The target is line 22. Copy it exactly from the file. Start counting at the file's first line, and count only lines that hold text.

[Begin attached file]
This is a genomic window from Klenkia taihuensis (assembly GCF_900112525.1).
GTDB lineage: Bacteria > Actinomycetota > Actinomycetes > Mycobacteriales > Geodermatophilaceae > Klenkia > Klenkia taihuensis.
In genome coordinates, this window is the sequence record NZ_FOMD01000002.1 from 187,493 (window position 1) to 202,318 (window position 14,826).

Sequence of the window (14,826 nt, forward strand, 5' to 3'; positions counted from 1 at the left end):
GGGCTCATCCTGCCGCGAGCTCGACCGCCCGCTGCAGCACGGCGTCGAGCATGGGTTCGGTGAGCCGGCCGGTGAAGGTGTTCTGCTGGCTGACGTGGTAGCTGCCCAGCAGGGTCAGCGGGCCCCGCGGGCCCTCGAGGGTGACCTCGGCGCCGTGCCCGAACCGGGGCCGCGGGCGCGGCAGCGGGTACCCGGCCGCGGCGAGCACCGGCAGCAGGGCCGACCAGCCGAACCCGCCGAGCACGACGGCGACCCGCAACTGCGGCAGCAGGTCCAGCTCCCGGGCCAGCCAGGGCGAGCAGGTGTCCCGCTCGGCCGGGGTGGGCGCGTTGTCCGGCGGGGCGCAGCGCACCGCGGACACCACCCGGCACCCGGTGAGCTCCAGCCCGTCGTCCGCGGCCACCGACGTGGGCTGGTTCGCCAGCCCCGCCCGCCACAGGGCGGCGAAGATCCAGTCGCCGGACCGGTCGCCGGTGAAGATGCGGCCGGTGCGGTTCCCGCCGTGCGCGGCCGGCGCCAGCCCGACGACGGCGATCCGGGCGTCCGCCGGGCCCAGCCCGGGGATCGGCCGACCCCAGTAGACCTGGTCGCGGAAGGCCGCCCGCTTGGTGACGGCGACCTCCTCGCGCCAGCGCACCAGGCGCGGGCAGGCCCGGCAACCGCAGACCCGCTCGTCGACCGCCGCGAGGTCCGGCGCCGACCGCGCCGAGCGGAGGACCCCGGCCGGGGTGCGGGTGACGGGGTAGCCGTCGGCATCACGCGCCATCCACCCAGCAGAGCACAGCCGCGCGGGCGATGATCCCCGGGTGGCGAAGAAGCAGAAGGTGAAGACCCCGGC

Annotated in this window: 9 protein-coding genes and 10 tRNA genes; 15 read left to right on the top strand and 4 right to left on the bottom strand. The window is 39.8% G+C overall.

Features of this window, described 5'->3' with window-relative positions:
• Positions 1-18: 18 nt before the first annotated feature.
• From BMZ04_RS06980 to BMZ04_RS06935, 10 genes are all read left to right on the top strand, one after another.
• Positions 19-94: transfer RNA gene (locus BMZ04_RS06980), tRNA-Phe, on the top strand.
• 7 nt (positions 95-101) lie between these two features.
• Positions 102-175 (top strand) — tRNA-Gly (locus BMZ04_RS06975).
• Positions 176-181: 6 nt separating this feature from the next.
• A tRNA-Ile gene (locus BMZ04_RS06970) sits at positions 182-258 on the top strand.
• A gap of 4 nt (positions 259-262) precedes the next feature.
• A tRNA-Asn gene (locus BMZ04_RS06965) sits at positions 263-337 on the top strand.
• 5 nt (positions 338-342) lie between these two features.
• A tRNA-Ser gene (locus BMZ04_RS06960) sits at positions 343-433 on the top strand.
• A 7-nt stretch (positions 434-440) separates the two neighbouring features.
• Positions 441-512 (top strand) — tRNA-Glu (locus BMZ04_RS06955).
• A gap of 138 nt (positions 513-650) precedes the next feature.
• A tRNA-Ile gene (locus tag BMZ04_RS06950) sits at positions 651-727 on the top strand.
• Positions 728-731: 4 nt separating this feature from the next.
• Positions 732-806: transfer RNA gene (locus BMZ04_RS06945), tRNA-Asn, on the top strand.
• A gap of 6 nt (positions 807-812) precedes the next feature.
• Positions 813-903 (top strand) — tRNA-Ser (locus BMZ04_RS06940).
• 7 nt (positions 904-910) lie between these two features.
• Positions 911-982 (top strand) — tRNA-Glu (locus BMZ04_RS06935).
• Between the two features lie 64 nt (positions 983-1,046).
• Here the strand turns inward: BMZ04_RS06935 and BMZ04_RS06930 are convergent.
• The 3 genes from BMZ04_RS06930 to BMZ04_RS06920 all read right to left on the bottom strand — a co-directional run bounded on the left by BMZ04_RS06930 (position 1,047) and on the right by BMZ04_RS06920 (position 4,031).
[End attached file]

• A tRNA-Ile gene (locus tag BMZ04_RS06950) sits at positions 651-727 on the top strand.